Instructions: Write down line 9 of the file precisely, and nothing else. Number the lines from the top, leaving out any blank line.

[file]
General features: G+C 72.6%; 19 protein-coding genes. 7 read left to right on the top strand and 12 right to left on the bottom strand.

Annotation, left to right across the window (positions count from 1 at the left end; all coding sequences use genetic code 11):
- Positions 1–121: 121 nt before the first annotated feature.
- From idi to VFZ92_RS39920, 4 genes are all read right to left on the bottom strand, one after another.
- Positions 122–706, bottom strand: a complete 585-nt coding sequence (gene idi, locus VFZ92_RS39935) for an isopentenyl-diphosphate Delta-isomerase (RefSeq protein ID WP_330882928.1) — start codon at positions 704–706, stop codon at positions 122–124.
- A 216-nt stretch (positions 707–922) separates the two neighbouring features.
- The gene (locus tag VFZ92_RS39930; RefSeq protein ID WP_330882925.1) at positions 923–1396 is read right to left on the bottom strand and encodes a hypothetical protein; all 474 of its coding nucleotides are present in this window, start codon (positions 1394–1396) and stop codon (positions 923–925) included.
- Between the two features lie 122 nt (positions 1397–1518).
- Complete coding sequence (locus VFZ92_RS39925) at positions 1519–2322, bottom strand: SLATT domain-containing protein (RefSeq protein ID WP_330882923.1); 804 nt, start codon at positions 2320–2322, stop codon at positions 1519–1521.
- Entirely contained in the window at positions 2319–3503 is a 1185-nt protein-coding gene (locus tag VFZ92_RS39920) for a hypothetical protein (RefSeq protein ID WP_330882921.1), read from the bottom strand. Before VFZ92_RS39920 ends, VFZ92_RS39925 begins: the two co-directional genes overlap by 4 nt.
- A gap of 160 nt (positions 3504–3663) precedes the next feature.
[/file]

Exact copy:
- Complete coding sequence (locus VFZ92_RS39925) at positions 1519–2322, bottom strand: SLATT domain-containing protein (RefSeq protein ID WP_330882923.1); 804 nt, start codon at positions 2320–2322, stop codon at positions 1519–1521.